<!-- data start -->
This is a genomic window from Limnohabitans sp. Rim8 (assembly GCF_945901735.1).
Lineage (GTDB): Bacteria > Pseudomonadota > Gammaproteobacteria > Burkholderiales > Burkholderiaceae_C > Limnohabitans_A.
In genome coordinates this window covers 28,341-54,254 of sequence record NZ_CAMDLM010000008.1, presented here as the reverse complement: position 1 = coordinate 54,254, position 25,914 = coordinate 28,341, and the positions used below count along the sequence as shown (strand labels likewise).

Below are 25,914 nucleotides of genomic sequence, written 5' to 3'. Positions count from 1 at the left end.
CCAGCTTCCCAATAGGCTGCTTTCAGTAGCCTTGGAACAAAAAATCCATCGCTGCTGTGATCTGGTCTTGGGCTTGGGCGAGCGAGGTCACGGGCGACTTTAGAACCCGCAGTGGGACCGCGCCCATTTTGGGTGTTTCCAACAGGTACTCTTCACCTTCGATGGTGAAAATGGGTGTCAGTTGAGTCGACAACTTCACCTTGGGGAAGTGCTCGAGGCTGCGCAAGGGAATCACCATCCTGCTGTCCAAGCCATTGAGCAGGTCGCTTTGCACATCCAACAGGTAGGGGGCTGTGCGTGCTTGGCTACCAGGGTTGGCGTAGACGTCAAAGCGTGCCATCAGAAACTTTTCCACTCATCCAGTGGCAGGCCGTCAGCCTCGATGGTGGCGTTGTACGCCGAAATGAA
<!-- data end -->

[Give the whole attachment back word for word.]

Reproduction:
This is a genomic window from Limnohabitans sp. Rim8 (assembly GCF_945901735.1).
Lineage (GTDB): Bacteria > Pseudomonadota > Gammaproteobacteria > Burkholderiales > Burkholderiaceae_C > Limnohabitans_A.
In genome coordinates this window covers 28,341-54,254 of sequence record NZ_CAMDLM010000008.1, presented here as the reverse complement: position 1 = coordinate 54,254, position 25,914 = coordinate 28,341, and the positions used below count along the sequence as shown (strand labels likewise).

Below are 25,914 nucleotides of genomic sequence, written 5' to 3'. Positions count from 1 at the left end.
CCAGCTTCCCAATAGGCTGCTTTCAGTAGCCTTGGAACAAAAAATCCATCGCTGCTGTGATCTGGTCTTGGGCTTGGGCGAGCGAGGTCACGGGCGACTTTAGAACCCGCAGTGGGACCGCGCCCATTTTGGGTGTTTCCAACAGGTACTCTTCACCTTCGATGGTGAAAATGGGTGTCAGTTGAGTCGACAACTTCACCTTGGGGAAGTGCTCGAGGCTGCGCAAGGGAATCACCATCCTGCTGTCCAAGCCATTGAGCAGGTCGCTTTGCACATCCAACAGGTAGGGGGCTGTGCGTGCTTGGCTACCAGGGTTGGCGTAGACGTCAAAGCGTGCCATCAGAAACTTTTCCACTCATCCAGTGGCAGGCCGTCAGCCTCGATGGTGGCGTTGTACGCCGAAATGAA